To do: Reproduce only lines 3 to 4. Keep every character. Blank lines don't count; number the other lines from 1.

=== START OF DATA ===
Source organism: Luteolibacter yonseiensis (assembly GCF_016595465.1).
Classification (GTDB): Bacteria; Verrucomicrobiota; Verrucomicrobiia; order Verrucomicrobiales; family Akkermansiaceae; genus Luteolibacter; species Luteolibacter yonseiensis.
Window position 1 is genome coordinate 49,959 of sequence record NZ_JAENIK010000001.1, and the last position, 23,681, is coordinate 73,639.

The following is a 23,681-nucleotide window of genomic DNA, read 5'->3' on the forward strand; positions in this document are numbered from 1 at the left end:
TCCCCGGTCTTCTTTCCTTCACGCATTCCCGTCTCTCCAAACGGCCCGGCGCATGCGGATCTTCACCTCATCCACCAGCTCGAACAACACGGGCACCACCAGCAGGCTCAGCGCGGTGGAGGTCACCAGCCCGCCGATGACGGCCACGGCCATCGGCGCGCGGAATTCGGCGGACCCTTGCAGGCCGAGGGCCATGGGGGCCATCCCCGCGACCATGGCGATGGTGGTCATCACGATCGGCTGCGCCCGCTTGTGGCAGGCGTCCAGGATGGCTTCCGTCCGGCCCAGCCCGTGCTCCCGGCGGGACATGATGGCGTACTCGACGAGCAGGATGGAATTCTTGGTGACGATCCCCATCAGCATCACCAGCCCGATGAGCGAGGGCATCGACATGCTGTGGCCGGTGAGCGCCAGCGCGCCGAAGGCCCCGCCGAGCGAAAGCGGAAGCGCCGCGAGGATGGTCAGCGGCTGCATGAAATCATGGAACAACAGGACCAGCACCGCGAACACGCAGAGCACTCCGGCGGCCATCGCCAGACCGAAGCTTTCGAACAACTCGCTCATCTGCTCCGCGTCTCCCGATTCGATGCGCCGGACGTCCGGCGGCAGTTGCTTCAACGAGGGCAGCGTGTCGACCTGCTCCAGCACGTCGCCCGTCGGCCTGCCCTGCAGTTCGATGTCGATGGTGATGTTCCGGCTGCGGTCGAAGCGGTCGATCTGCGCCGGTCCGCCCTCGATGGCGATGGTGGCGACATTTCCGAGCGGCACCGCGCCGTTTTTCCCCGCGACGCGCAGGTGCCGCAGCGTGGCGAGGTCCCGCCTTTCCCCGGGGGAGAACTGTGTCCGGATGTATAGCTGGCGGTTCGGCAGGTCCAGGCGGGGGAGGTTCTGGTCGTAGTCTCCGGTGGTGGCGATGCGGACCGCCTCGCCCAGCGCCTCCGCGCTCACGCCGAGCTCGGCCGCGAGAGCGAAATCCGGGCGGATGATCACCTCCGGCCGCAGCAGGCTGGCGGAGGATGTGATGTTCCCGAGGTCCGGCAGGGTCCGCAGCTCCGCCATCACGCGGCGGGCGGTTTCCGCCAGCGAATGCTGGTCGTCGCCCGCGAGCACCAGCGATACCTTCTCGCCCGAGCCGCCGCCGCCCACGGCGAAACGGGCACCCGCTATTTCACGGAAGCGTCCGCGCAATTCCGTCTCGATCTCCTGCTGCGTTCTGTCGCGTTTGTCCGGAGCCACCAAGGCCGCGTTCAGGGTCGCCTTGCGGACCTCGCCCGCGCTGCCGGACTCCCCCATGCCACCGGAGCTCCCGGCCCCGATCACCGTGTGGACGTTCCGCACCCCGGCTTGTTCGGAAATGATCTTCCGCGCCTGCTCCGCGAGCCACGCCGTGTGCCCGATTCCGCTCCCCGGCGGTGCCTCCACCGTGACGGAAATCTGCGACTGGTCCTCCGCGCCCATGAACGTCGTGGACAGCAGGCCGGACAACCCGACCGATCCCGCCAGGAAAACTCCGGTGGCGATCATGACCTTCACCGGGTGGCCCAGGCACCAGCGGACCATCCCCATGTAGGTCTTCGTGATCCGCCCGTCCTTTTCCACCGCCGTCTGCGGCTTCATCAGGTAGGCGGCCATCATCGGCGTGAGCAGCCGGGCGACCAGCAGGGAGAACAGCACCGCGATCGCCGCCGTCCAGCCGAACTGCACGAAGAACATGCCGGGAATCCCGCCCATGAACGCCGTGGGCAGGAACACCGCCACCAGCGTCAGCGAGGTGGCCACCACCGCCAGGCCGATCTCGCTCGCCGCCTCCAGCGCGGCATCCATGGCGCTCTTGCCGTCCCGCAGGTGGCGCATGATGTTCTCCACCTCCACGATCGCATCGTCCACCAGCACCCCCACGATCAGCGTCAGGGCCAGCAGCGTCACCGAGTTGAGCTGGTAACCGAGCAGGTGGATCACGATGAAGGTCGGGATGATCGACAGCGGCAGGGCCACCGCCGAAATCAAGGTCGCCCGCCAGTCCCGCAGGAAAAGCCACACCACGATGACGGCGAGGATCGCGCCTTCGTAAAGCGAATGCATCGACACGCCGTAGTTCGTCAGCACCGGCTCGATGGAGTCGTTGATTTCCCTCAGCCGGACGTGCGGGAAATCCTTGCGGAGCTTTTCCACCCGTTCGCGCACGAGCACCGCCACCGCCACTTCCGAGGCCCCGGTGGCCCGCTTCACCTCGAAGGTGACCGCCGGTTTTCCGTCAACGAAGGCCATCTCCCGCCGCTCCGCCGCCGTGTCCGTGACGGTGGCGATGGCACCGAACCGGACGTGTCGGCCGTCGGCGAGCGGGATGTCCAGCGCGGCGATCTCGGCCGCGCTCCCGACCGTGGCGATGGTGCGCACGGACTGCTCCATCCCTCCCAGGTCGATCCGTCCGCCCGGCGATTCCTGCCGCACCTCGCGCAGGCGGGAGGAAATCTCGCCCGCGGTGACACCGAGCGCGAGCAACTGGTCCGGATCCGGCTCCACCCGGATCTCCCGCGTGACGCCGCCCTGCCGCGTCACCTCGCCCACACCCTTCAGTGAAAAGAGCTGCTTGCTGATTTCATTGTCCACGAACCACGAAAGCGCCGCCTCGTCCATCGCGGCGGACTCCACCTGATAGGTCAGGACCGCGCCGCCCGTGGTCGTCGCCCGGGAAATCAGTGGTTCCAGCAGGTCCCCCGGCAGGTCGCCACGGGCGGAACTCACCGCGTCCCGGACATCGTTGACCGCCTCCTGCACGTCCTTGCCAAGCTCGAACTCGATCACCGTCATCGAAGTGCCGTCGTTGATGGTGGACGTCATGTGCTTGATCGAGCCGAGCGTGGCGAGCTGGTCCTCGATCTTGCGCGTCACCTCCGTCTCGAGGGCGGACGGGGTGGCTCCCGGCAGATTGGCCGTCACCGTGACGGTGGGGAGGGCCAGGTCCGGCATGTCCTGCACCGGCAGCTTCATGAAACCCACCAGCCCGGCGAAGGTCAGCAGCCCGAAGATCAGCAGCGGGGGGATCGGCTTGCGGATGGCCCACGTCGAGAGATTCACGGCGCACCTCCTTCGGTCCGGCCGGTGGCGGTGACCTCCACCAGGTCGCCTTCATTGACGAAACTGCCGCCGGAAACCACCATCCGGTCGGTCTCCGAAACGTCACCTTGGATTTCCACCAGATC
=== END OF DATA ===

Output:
Window position 1 is genome coordinate 49,959 of sequence record NZ_JAENIK010000001.1, and the last position, 23,681, is coordinate 73,639.

The following is a 23,681-nucleotide window of genomic DNA, read 5'->3' on the forward strand; positions in this document are numbered from 1 at the left end: